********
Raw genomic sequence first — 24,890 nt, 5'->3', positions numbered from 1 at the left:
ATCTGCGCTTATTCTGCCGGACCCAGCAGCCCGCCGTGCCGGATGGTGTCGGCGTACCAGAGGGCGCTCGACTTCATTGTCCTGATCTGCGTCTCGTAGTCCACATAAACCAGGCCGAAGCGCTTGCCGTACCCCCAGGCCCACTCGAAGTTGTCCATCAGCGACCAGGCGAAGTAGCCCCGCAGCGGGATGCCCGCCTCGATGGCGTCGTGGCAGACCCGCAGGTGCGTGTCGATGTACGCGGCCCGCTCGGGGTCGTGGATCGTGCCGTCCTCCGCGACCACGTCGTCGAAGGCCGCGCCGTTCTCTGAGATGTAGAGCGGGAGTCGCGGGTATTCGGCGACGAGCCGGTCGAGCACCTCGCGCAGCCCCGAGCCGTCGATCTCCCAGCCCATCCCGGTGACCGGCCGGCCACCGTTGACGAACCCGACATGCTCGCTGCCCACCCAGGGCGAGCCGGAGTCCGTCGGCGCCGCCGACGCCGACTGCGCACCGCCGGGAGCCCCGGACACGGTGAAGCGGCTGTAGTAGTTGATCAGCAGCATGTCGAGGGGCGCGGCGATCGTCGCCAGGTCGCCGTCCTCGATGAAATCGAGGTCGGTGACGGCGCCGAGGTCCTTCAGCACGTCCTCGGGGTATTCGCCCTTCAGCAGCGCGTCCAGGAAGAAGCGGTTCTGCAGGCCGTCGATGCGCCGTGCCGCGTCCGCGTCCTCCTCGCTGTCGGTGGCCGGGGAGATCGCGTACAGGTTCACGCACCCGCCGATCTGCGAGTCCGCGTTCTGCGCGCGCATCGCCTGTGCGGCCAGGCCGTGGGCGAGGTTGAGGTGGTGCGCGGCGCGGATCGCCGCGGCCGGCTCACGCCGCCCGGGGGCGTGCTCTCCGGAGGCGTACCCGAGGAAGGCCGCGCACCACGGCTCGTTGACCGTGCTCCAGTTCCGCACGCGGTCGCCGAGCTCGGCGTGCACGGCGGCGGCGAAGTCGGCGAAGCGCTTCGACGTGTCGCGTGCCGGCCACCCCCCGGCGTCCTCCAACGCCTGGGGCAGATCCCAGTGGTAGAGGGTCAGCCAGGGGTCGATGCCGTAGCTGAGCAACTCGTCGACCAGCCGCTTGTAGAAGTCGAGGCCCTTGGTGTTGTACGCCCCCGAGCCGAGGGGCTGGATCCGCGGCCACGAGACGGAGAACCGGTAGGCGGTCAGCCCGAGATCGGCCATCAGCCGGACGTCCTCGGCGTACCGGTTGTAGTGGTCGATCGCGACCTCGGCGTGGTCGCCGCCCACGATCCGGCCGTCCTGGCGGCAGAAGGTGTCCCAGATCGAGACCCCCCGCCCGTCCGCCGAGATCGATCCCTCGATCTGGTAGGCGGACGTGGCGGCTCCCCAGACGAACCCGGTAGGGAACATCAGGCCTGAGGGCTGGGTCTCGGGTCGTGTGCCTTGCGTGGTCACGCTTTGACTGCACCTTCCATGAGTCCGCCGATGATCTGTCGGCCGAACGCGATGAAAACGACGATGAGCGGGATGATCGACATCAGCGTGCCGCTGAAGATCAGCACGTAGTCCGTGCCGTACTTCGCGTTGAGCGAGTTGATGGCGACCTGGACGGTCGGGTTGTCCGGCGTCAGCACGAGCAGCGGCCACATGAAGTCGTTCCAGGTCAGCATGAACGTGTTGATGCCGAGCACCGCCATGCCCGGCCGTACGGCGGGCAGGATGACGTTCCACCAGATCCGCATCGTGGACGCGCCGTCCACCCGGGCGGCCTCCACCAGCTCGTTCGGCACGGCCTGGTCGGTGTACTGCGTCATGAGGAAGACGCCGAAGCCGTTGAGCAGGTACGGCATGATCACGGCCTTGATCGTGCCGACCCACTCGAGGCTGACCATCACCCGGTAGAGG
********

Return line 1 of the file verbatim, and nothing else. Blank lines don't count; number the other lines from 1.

Raw genomic sequence first — 24,890 nt, 5'->3', positions numbered from 1 at the left: